Opinion: Sleeping through our magical summer

Leather on willow: the sound of a British summer
Leather on willow: the sound of a British summer
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Summer is here and the sun is shining. So why is our columnist Colin Drury snoozing through it?

Sometimes in the summer my favourite thing is to go home after work, open the window, close the curtains, and sleep for an hour or so.

I drift off while sounds drift in, rush hour traffic, engines and hooters, then kids on bikes, a football and a wall, birds in my garden settling down, neighbours talking, hints of music, hints of television, sometimes hints of Television...

I like to sleep and to listen in the summer.

And then when I wake up I like how it’s still light, and the evening is still long and sometimes still warm too, and it’s there to do whatever you want with – even if all you want to do is nothing at all.

Two fine days and a thunderstorm, though? That’s a British summer generally, isn’t it? George II said so, so they say. He may have been blind of eye and German of birth but he saw our warm weather for what it is. Which is to say, not very warm.

But still...it’s ours, isn’t it? Lawn tennis and paddling pools and gin for breakfast; willow on leather and girls in short shorts; a burnt sausage under gathering clouds.

Magnificent, it is. “Make the most of it now, it won’t last forever,” my Nana would say, shivering in a cardigan, late into her patio night. I wasn’t listening, though. Probably too busy reading The Beano.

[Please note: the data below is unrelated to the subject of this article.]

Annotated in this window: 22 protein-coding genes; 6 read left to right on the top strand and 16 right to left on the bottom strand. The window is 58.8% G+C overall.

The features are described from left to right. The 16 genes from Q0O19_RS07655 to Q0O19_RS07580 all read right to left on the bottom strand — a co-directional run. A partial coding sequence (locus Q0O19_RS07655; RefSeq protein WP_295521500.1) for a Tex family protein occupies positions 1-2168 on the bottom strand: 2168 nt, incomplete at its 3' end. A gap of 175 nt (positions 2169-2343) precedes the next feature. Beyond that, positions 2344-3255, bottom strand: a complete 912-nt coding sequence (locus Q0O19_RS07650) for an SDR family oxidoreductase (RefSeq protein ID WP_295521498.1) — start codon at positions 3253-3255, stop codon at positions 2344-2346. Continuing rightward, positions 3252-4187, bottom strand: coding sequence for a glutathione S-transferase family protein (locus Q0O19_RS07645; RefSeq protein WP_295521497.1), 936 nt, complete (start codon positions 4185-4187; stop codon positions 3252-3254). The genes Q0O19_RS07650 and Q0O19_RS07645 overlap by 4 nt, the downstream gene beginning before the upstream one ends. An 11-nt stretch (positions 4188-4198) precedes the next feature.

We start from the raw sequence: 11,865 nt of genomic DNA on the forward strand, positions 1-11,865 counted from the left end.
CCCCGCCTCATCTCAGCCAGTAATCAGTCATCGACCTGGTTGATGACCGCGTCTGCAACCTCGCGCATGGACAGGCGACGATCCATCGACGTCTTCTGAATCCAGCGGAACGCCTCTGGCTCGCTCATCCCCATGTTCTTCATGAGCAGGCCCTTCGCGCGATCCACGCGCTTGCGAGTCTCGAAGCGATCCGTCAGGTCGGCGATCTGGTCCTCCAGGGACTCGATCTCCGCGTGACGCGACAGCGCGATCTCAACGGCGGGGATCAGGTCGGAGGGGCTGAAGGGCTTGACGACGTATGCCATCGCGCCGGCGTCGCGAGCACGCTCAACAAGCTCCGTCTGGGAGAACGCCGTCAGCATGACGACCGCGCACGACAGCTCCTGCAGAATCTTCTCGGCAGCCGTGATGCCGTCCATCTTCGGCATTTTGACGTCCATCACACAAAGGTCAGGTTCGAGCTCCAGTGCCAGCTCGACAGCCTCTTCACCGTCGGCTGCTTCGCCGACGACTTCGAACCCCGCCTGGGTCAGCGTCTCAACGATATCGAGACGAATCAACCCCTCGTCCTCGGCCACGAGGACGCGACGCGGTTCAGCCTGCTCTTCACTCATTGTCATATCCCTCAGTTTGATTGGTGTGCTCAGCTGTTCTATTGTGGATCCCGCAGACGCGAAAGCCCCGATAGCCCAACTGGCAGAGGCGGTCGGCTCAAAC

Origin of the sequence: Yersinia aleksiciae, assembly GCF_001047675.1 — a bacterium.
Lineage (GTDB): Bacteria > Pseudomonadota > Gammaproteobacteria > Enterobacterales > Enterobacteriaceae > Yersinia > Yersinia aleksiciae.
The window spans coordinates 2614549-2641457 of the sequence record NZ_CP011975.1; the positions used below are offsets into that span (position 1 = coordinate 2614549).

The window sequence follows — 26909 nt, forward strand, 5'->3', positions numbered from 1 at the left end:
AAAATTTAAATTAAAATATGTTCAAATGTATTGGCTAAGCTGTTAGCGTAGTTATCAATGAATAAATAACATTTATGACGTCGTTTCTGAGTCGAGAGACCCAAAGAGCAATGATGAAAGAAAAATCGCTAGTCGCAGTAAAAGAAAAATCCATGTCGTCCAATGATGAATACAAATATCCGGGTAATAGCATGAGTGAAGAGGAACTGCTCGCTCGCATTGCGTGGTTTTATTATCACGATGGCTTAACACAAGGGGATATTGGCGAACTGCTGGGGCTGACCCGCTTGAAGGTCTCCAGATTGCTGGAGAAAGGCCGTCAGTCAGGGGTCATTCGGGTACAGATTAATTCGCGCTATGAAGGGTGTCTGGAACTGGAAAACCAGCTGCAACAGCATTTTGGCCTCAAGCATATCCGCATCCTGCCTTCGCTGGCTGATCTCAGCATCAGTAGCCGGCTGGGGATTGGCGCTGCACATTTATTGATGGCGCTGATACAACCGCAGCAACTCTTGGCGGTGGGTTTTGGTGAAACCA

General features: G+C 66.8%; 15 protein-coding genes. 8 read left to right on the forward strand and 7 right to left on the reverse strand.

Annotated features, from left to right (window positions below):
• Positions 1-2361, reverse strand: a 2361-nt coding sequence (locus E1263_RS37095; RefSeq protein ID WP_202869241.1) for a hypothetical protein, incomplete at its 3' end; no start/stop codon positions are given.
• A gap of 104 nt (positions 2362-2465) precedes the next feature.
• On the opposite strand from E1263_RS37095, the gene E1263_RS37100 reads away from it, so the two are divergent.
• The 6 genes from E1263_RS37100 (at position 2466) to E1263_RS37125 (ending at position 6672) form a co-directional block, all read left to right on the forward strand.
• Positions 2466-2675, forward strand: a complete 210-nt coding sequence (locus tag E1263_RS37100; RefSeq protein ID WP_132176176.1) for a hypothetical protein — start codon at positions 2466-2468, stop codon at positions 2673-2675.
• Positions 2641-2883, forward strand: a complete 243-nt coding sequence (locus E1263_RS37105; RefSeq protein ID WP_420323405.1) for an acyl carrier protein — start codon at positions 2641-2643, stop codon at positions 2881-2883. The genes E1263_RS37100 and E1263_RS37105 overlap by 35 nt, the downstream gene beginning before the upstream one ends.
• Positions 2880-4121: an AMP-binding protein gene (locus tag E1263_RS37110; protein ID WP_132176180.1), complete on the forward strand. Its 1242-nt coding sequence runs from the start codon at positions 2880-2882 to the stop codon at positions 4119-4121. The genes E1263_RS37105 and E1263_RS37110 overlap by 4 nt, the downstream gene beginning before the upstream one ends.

But she was right, of course. How it slips through your fingers. The days are so long but they pass so quick. Kind of depressing.

I remember some kid I hardly knew, years ago, now.

“Each summer I sought life, each autumn wrought me lifeless,” he wrote one September, then kicked a stool from under his feet.

A waste they said, but I like words when they’re written well, and I always thought anyone who came up with those 10 had done something with their life.

An extreme case of seasonal affective disorder, they said. SAD. It was sad.

But me, I don’t mind the rain too much. Lights in puddles. Coats against drizzle. Warm lights in windows. Old men in pubs, talking of snow they once had. “Up to here, it was, dug our way to work, all winter long.”

It’s not the summer, though, is it? I lie in bed, listening to the breeze, wondering sometimes, ‘why didn’t he just go and spend a year somewhere hot?’